A healthy diet may not offset the effects of a high
salt intake on blood pressure, suggests a new study.
The research, from scientists at a number of
institutions, including Imperial College London and
Northwestern University, analysed the diets of over
The results, published in the journal Hypertension,
showed that people eating higher amounts of salt had
higher blood pressure, no matter how healthy a
person's overall diet.
The scientists behind the research are now advising
people to monitor their salt intake and for food
manufacturers to lower the salt content in their
High blood pressure affects more than one in four
adults in the UK, and increases the risk of a number
of conditions including heart attacks and stroke.
It's thought to have a number of causes, including
age, weight and eating too much salt.
It's thought that vitamins and minerals in fruit and
vegetables might in some way affect blood vessels,
enabling them to lower blood pressure.
Previously, experts believed that eating high
amounts of fruit and vegetables might help
counteract the effect of high salt on blood
However while these foods do tend to lower blood
pressure, the new research suggests they do not
counteract the adverse influence of salt intake.
In the paper, the team studied data from the
so-called INTERMAP study. In this study, which was
conducted between 1997-1999, scientists tracked the
diets of 4,680 people, aged 40-59, from the USA, UK,
Japan and China.
The volunteers were tracked over four days, and two
urine samples were taken during this time.
Measurements of height, weight and blood pressure
were also taken. The study data has since been used
for numerous research projects.
In the latest paper the team assessed concentrations
of sodium and potassium in the urine samples.
Sodium is the main component of salt, while
potassium, which is found in green leafy vegetables,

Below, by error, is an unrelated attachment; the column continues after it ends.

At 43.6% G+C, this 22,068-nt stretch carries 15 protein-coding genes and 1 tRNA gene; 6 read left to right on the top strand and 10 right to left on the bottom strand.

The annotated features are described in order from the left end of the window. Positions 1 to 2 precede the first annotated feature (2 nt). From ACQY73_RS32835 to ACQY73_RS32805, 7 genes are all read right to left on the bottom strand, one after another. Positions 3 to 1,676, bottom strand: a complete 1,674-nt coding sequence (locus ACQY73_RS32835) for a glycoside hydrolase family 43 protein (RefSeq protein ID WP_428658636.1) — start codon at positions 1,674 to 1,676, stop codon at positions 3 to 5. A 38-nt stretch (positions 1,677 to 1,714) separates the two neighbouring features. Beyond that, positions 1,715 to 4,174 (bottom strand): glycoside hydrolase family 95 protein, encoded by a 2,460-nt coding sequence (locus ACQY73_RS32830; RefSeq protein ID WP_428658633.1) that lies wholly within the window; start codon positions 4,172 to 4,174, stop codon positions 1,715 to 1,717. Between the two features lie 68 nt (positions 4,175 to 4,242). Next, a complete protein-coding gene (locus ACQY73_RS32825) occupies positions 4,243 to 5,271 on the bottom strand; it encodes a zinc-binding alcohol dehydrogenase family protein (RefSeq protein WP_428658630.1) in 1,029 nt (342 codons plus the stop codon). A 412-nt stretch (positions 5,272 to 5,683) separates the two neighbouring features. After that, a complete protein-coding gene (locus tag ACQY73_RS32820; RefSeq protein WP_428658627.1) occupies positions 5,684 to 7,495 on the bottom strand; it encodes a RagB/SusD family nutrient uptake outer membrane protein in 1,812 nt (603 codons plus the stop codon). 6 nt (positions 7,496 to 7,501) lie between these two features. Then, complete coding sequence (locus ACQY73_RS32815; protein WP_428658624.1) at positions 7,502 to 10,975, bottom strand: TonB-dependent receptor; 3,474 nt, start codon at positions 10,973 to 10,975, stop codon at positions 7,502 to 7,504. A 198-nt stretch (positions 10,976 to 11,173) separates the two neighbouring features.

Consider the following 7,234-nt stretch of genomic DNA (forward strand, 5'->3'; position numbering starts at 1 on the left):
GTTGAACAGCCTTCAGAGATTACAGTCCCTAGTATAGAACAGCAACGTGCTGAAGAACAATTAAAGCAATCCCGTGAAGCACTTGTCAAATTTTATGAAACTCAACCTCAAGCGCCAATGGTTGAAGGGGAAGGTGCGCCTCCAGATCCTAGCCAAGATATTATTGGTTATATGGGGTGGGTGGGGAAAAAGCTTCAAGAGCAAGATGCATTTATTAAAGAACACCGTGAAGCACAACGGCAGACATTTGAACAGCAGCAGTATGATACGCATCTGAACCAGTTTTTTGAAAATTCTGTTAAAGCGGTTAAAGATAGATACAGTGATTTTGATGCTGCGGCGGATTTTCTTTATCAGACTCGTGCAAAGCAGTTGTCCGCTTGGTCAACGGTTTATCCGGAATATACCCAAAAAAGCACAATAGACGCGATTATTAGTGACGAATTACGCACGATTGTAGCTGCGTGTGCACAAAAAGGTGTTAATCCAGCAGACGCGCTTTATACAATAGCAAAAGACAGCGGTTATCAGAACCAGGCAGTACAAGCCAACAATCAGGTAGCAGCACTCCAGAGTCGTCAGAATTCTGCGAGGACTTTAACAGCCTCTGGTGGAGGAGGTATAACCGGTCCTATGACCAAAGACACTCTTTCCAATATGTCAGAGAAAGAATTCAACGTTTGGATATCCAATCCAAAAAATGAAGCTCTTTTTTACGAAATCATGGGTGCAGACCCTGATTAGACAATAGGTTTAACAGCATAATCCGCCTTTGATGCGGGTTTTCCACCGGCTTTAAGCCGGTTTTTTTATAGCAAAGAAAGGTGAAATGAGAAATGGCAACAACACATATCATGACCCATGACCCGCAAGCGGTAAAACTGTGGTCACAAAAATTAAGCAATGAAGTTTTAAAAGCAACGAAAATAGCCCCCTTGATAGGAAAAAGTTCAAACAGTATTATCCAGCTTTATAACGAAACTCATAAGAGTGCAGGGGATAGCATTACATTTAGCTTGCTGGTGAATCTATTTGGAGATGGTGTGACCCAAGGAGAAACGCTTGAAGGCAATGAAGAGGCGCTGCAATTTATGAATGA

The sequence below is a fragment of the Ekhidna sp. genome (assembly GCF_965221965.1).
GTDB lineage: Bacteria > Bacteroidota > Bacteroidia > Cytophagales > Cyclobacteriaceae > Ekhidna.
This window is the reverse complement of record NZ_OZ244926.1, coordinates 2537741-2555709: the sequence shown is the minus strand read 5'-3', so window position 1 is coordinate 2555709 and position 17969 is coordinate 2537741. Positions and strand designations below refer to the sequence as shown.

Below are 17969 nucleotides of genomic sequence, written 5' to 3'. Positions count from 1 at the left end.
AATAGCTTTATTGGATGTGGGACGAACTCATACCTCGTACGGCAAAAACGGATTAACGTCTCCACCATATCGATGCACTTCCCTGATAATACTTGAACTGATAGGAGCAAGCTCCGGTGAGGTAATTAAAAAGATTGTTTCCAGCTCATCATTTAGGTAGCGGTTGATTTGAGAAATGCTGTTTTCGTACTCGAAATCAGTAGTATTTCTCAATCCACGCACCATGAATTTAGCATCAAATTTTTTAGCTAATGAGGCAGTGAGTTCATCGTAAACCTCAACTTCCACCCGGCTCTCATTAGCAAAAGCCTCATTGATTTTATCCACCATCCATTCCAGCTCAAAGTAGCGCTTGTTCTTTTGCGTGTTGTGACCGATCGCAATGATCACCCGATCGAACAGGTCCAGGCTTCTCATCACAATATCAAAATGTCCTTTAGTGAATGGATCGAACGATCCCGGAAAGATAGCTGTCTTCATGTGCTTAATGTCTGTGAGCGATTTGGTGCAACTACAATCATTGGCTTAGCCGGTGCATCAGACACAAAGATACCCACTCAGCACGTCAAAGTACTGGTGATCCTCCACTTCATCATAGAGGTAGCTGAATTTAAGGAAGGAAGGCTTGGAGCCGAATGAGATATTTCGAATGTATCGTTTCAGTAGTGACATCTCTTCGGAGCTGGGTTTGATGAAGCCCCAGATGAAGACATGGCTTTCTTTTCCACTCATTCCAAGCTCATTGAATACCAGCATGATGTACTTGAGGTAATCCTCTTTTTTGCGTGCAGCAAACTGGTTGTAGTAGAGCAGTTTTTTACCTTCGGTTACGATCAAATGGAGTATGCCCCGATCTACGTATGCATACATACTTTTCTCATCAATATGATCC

has been linked to lower blood pressure.
The team also used dietary data to assess the
volunteers' intake of over 80 nutrients that may be
linked to low blood pressure, including vitamin C,
fibre, and omega-3 fatty acids.
Many of these nutrients are found in fruit,
vegetables and whole grains.
The researchers found a correlation between high
blood pressure and higher salt intake, even in
people who were eating a high amount of potassium
and other nutrients.
The researchers estimated salt intake by analysing
sodium in the urine, as well as analysing dietary
The recommended upper limit of adult salt intake in
the UK is 6g a day, around one teaspoon.
The study found that average salt intake across the
study was 10.7g a day.
The average intake for the UK was 8.5g, while the
intake for the USA was 9.6g, China 13.4g and Japan
Increasing salt intake above this average amount was
linked to an increased in blood pressure: an
increase of an additional 7g (1.2 teaspoons) of salt
above the average intake was associated with an
increase in systolic blood pressure of 3.7 mmHg.
Blood pressure is measured in two numbers - the
first, called systolic pressure, measures the force
the heart pumps blood around the body. The second
number, called diastolic pressure, is the resistance
to blood flow in the arteries.
Ideally, blood pressure should be between 90/60 and
120/80 mmHg. However, reducing blood pressure by
just a small amount can reduce the risk of
conditions such as stroke.
Dr Queenie Chan, joint lead author of the research
from the School of Public Health at Imperial, said
the research shows the importance of cutting salt
"We currently have a global epidemic of high salt
intake and high blood pressure. This research shows
there are no cheats when it comes to reducing blood
pressure. Having a low salt diet is key, even if
your diet is otherwise healthy and balanced."
She added: "As a large amount of the salt in our
diet comes from processed food, we are urging food
manufacturers to take steps to reduce salt in their
The team acknowledge that because the data was
collected over four days, it provides information
from a snapshot of time. They now hope to focus on
longer term studies, with a greater number of
For more information
Relation of Dietary Sodium (Salt) to Blood Pressure
and Its Possible Modulation by Other Dietary Factors
Imperial College London
School of Public Health